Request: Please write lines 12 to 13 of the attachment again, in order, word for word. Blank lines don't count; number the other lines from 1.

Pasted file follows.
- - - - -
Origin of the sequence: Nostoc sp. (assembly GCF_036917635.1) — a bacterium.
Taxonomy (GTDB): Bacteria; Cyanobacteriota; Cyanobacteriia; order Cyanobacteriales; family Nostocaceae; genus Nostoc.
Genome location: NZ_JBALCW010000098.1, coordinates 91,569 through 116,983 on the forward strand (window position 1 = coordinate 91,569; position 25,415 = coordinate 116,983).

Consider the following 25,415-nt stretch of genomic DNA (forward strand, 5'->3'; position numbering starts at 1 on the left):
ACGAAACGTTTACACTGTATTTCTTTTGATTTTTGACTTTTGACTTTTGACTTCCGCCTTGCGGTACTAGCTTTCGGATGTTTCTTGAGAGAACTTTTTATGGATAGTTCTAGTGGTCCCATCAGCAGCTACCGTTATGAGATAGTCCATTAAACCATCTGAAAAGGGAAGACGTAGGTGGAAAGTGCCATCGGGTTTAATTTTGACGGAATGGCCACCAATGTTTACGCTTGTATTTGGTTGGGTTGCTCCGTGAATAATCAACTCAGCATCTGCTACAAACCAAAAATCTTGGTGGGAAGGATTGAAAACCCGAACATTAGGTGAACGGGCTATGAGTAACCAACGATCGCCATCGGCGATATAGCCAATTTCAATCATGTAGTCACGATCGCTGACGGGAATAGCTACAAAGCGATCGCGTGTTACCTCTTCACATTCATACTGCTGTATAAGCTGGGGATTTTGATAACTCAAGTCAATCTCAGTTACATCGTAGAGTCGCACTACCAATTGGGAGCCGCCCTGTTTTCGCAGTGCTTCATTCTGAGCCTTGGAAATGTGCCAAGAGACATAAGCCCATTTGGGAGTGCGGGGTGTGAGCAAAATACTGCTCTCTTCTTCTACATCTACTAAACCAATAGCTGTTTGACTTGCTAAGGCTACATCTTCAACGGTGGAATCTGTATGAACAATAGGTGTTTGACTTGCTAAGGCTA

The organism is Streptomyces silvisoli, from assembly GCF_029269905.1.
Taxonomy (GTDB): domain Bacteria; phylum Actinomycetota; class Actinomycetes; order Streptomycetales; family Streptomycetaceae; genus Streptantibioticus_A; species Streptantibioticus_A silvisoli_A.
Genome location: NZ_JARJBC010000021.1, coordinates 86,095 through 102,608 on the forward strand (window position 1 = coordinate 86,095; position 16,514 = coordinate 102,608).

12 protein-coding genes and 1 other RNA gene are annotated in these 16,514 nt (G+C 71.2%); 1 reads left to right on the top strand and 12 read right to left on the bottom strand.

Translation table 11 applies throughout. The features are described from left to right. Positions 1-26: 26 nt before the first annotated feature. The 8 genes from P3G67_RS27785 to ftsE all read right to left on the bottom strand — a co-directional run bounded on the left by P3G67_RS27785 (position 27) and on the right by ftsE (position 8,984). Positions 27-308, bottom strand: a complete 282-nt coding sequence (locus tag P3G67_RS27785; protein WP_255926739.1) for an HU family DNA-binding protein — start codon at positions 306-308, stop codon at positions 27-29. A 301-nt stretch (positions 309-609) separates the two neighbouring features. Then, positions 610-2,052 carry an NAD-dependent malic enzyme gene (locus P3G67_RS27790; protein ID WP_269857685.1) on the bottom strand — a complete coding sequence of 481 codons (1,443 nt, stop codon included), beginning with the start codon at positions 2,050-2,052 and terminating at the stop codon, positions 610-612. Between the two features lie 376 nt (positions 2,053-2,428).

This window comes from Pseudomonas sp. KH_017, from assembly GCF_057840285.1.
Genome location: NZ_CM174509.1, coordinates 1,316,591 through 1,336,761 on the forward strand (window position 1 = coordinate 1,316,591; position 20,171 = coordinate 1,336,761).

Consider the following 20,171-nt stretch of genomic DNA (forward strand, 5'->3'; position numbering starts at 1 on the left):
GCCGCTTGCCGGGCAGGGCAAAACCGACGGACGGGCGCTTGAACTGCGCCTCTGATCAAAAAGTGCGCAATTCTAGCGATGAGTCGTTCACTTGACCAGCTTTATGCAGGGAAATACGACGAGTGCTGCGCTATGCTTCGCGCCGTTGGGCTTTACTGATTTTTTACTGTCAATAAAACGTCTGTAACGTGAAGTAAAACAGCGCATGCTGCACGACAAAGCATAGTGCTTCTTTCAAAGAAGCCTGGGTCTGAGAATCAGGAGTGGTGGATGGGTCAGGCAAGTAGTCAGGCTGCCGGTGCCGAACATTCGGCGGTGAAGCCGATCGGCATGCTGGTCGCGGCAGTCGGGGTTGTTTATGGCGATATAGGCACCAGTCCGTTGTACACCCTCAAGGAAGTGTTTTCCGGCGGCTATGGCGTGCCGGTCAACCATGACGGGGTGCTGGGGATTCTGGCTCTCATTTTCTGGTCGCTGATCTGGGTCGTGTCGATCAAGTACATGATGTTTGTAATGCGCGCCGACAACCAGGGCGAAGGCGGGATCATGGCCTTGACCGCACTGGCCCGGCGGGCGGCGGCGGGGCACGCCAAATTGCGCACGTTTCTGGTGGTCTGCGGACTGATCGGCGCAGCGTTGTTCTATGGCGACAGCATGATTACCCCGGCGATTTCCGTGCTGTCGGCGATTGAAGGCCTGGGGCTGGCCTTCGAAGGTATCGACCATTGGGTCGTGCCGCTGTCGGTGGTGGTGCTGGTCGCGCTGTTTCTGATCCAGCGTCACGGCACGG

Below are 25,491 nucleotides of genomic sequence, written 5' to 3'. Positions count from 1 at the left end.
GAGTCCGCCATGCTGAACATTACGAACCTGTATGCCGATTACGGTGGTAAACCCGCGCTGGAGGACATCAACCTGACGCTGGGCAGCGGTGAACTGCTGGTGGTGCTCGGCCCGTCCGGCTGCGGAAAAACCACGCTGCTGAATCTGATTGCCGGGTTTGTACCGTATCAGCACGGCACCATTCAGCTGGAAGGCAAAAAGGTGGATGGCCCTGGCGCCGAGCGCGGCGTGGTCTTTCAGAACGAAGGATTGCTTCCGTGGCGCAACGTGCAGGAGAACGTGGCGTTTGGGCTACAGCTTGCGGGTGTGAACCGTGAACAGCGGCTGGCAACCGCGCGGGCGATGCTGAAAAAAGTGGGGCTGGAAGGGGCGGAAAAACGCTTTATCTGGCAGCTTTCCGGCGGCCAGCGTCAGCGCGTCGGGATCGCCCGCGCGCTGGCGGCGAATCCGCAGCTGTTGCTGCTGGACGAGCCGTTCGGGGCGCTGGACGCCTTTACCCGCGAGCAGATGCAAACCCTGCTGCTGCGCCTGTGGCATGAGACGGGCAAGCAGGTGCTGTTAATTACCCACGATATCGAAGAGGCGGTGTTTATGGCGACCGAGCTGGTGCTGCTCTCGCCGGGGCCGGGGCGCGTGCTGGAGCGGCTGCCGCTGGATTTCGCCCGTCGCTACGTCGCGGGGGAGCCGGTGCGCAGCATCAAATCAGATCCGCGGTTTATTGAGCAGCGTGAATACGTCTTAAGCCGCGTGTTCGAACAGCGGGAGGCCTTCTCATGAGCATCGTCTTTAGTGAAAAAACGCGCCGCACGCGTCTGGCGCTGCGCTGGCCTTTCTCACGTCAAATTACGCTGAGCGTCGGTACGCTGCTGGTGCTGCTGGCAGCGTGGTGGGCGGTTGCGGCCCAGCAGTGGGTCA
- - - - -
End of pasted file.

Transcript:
Genome location: NZ_CM174509.1, coordinates 1,316,591 through 1,336,761 on the forward strand (window position 1 = coordinate 1,316,591; position 20,171 = coordinate 1,336,761).

Consider the following 20,171-nt stretch of genomic DNA (forward strand, 5'->3'; position numbering starts at 1 on the left):